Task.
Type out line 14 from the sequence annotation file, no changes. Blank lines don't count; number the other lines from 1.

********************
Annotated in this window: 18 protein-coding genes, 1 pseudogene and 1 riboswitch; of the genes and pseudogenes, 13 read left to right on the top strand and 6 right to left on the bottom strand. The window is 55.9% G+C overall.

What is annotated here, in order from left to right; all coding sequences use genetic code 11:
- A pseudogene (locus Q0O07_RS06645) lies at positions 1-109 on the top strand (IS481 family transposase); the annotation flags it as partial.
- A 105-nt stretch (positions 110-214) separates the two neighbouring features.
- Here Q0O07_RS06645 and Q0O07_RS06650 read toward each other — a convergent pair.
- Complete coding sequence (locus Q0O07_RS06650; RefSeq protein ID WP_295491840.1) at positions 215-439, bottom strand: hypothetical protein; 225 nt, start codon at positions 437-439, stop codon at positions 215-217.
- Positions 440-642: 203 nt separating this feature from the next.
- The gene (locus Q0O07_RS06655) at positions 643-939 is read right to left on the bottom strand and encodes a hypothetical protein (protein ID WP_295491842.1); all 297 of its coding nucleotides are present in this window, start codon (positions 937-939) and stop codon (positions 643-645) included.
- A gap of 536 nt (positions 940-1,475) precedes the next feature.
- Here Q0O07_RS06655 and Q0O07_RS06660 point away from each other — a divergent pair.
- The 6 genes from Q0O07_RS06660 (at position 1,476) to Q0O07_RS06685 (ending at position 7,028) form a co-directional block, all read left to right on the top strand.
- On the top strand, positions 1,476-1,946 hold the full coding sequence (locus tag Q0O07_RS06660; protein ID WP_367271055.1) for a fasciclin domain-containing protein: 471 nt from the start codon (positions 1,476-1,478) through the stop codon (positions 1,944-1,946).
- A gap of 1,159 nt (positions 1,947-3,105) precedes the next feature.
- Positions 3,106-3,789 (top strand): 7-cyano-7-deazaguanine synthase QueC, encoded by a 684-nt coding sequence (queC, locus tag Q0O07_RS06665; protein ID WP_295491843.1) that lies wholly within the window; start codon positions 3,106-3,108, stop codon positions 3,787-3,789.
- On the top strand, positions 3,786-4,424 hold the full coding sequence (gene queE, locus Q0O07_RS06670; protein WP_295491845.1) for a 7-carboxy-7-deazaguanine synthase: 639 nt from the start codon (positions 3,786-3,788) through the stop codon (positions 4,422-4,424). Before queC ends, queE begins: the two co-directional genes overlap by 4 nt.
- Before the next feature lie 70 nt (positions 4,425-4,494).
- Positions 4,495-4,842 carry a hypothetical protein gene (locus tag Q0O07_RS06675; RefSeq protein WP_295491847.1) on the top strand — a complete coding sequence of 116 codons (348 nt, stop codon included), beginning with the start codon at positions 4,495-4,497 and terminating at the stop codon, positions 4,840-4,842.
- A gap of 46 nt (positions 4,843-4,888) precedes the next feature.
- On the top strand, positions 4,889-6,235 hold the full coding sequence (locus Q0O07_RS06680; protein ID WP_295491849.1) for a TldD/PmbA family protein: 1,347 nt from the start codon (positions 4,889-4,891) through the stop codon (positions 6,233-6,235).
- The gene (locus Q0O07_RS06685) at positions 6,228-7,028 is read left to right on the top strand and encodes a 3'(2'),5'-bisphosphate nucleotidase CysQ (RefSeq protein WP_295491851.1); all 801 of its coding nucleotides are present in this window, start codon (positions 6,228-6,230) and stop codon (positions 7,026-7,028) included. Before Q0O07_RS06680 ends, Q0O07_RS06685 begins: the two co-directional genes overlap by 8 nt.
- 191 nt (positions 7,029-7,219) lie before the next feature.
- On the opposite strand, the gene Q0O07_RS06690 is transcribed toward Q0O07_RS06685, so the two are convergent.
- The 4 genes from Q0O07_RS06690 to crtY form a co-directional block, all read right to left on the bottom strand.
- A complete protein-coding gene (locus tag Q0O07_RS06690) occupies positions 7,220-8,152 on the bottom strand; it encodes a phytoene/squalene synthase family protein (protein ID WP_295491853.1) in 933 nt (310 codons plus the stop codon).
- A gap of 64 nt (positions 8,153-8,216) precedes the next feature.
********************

- Positions 3,106-3,789 (top strand): 7-cyano-7-deazaguanine synthase QueC, encoded by a 684-nt coding sequence (queC, locus tag Q0O07_RS06665; protein ID WP_295491843.1) that lies wholly within the window; start codon positions 3,106-3,108, stop codon positions 3,787-3,789.